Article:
You might be interested in minority owned business loans if you’re planning on growing your business. Maybe you’re looking for a large sum to spend on a new marketing campaign. Or perhaps you just need a minimal amount to make some small-scale renovations. No matter how you spend your minority owned business loans, it’s important to make sure you’re using the right small business lender.
According to the Minority Business Development Agency, there were 7.9 million minority-owned firms in the U.S. at the beginning of 2016. This data found that combined gross receipts of these firms increased 35 percent between 2007 and 2012, while the average gross receipt per company declined by 2 percent. This information shows that minority business owners are innovative and profitable. The right minority owned business loans can help increase the breadth of these businesses even more.
When you decide that you’re ready to expand your services, it’s time to pursue different types of minority owned business loans. There are hundreds of local banks and online lenders that are just a call away offering small business loans. Most of these lenders that offer minority owned business loans fall under three major lender categories. Each type of lender that provides minority owned business loans has benefits and downsides. You can determine which lender is best for your organization by seeing how their factors can affect your finances and workflow.
Banks offer minority owned business loans to leaders seeking substantial funding. Some of the major benefits of working with a large bank include:
Although you may view the perks of a large bank loan to be favorable, you may also find that seeking out minority owned business loans from a bank can be challenging. Some of the major consequences of working with a bank include the following:
Although banks can be a helpful way to get access to minority owned business loans, they aren’t ideal for all types of business owners. If you have bad credit or lack collateral, you will likely be rejected for a bank loan. Banks are also not the right choice for business owners who need fast access to cash, as it can take them weeks to approve you for a loan. For that reason, small business owners are typically not the best fit for minority business loans from banks.
If you don’t think you will be approved for a traditional minority owned business loan, you might turn to the SBA for funding. In addition to the general SBA 7(a) loan, the SBA’s 8(a) loan program is targeted toward small businesses owned by socially and/or economically disadvantaged people. This program sets aside federal funding specifically for minorities. It sounds ideal if you are seeking minority owned business loans. The challenge is, before you can even apply for these funds, you have to get certified as an 8(a) business – a lengthy, involved process.
In addition, both SBA financing options still need to be sourced from a lender, usually a traditional bank. This means the same loan decision challenges may apply. Banks that offer SBA loans have strict approval requirements, including a minimum credit score of 640, according to SBA7a.Loans. In addition, these loans typically have longer terms of 5 to 25 years. When added up, the factors associated with SBA loans may not be worth the hassle for all business owners.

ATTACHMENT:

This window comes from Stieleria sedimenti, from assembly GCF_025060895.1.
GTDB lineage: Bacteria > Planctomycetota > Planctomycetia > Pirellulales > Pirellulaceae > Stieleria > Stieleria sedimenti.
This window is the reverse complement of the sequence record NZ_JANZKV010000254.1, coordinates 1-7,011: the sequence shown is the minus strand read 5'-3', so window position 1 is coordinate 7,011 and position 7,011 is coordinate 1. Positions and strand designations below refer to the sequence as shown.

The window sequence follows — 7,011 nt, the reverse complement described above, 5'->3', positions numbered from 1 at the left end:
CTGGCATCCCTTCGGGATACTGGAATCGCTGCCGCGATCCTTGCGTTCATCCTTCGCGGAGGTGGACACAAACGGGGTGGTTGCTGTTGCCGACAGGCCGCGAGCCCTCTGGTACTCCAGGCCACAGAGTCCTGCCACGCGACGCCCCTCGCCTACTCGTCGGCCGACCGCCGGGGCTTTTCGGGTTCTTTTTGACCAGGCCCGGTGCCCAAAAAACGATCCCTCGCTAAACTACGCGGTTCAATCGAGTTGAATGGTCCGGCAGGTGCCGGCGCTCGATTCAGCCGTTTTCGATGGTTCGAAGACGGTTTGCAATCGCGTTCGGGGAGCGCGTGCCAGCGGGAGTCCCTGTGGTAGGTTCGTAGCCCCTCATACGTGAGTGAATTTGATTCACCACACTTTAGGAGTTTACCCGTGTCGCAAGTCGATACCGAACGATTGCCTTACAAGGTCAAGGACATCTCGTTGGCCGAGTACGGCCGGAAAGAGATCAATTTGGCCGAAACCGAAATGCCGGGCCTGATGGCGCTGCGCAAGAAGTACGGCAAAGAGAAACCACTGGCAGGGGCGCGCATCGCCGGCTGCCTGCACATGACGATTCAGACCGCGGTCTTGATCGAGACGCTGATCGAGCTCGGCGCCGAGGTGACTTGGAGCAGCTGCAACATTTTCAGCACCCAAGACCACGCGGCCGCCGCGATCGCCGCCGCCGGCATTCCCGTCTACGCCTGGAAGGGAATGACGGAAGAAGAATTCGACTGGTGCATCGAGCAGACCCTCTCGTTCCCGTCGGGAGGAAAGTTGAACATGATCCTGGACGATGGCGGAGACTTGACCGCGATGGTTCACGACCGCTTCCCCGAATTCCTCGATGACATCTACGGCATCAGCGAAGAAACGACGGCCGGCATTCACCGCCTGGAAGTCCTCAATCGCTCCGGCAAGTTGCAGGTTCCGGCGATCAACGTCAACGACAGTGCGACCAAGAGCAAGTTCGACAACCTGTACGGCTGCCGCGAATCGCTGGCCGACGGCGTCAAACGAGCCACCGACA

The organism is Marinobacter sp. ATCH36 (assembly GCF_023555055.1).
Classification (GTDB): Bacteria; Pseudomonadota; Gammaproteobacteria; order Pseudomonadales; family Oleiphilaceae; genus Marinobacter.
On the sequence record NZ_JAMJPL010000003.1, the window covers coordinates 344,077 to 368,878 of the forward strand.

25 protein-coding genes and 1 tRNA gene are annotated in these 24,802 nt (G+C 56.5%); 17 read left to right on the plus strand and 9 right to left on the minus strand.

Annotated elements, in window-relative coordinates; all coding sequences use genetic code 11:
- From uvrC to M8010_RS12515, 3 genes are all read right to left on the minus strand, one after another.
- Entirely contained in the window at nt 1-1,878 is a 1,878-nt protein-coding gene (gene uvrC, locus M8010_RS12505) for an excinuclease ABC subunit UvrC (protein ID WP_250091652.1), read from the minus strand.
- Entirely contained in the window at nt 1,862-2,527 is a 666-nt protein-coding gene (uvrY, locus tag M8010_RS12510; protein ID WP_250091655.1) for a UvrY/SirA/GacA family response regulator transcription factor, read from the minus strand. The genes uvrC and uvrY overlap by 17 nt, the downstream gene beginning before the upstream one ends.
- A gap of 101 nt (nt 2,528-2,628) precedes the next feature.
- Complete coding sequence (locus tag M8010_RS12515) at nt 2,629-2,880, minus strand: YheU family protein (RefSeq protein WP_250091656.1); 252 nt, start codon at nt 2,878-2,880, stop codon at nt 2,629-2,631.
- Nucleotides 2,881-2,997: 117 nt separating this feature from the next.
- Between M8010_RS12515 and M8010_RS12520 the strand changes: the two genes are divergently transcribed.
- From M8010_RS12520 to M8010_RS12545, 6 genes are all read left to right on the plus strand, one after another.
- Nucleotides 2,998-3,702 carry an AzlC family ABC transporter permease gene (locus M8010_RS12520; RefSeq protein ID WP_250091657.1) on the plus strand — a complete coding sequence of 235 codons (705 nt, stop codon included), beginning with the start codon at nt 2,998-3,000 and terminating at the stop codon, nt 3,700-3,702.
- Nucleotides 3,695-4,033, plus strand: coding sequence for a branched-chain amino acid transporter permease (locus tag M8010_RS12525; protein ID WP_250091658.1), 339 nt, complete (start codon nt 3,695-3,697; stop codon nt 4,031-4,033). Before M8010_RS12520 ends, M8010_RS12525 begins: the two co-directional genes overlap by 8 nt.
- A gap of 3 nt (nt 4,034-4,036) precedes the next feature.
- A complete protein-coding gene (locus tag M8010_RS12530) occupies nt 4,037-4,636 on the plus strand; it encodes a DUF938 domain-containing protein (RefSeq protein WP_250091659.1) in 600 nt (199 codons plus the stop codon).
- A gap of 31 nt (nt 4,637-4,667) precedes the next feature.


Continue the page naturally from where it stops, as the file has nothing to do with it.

Still, here are some ways you can benefit from SBA loans:
Securing minority business loans isn’t a flawless process. Some of the major drawbacks of SBA loans are:
SBA funding can be a better option for small business loans than traditional bank loans. However, their lack of flexibility can prevent you from reaching your business’ full potential.
When you work with large-scale banks or the SBA, you can anticipate a long approval process and strict regulations. That’s why an alternative lender might be a better choice for obtaining minority owned business loans. Online, alternative lenders understand that nobody knows what is best for your business quite like you do. Once you’ve received financing, you can use the money however you see fit.
Small business owners who need fast access to working capital may opt to apply for loans from an alternative lender rather than from a bank or the SBA. Though it can be a good choice, be wary that not all alternative lenders offer the same benefits. Some online lenders have the following shortcomings:
Some alternative loan processes aren’t tailored to your unique business need. Some online lenders offer a one-size-fits-all product and an overly automated process that lacks personal service. If you want guidance and more of a partnership throughout your lending experience, you should consider a more personalized alternative lender.
At QuickBridge, we don’t just provide minority owned business loans. We offer industry insight and advice on how you can spend your small business loan to achieve your company goals. We take the time to get to know the organizations we fund. And we help put them in a loan product that makes the most sense for their business needs.
Don’t let a lengthy loan process or previous loan denial get in the way of growing your business. If you need fast access to cash, bank and SBA loans are not a viable option. Whether you need restaurant loans, short-term financing, or anything in between, you can apply for minority owned business loans from QuickBridge.